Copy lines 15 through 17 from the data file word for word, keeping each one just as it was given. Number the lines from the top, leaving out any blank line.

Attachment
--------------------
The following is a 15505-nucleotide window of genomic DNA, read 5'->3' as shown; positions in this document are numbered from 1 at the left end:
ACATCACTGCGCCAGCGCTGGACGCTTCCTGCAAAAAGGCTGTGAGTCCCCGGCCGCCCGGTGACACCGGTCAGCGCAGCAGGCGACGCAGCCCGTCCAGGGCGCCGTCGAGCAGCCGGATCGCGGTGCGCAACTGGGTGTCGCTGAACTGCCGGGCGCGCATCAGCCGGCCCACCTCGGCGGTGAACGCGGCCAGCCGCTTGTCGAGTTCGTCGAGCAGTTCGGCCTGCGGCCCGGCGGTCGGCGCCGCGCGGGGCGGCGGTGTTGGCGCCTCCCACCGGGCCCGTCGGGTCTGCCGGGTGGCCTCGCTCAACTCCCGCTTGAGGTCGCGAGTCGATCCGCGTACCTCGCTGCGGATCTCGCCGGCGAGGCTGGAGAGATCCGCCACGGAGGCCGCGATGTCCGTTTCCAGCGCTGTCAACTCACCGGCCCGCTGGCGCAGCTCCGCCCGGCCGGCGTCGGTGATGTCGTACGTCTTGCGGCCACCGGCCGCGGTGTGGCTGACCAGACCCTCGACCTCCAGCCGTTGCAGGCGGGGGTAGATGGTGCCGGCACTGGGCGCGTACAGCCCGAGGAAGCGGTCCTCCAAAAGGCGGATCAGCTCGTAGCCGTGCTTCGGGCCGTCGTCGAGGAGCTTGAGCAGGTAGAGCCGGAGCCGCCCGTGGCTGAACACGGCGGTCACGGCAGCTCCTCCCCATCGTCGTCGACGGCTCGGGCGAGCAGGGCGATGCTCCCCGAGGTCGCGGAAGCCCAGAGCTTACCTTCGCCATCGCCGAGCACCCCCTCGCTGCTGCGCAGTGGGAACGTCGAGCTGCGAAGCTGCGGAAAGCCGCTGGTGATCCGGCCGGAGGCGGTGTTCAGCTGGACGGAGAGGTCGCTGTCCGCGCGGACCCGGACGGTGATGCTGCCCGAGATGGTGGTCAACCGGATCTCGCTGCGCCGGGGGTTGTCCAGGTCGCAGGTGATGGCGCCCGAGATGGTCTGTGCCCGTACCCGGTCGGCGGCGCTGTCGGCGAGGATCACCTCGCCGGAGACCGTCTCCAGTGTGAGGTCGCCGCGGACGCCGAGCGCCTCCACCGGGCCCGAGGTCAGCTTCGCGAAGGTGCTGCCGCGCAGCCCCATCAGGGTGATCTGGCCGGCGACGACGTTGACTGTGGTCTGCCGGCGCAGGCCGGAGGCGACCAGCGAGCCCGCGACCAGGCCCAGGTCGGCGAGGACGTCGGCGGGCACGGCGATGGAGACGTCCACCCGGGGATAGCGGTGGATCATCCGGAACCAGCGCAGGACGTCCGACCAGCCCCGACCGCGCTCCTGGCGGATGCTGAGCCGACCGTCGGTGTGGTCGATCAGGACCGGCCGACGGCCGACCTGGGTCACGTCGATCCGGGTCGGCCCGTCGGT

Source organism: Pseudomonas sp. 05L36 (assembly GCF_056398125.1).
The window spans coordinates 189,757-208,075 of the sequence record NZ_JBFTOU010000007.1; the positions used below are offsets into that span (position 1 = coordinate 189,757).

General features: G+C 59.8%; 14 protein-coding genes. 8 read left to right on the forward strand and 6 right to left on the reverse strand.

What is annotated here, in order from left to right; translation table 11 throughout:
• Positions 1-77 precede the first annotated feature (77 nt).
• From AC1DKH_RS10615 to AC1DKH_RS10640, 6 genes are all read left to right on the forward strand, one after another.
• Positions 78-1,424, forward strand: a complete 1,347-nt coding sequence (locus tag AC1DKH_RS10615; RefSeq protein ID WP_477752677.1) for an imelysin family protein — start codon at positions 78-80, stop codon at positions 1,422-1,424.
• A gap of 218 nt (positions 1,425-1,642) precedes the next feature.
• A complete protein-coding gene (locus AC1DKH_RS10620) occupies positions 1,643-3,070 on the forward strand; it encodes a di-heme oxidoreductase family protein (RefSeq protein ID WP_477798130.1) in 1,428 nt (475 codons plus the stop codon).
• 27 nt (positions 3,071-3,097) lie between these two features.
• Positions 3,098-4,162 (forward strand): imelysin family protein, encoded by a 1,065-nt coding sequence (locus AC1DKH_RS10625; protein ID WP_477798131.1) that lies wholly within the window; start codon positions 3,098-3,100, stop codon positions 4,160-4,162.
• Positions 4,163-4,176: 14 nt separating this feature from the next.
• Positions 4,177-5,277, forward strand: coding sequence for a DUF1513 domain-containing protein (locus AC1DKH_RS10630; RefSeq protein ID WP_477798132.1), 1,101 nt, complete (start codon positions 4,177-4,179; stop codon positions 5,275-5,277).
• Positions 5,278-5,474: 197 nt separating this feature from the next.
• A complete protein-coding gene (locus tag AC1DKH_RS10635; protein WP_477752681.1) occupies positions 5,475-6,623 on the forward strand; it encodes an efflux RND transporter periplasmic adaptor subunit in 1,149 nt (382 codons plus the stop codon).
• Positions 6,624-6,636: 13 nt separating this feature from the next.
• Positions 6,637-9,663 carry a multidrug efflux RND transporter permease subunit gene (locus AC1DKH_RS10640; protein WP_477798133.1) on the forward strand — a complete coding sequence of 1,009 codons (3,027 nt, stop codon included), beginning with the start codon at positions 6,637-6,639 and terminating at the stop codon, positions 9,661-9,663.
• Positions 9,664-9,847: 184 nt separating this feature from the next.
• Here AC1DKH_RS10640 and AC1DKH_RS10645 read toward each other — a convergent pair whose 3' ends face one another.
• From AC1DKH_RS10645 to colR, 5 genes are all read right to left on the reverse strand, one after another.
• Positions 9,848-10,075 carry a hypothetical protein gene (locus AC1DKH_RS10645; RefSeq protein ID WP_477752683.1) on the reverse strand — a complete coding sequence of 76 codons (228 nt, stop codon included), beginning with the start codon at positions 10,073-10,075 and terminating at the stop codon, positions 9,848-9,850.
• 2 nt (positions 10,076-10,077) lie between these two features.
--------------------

• Positions 4,177-5,277, forward strand: coding sequence for a DUF1513 domain-containing protein (locus AC1DKH_RS10630; RefSeq protein ID WP_477798132.1), 1,101 nt, complete (start codon positions 4,177-4,179; stop codon positions 5,275-5,277).
• Positions 5,278-5,474: 197 nt separating this feature from the next.
• A complete protein-coding gene (locus tag AC1DKH_RS10635; protein WP_477752681.1) occupies positions 5,475-6,623 on the forward strand; it encodes an efflux RND transporter periplasmic adaptor subunit in 1,149 nt (382 codons plus the stop codon).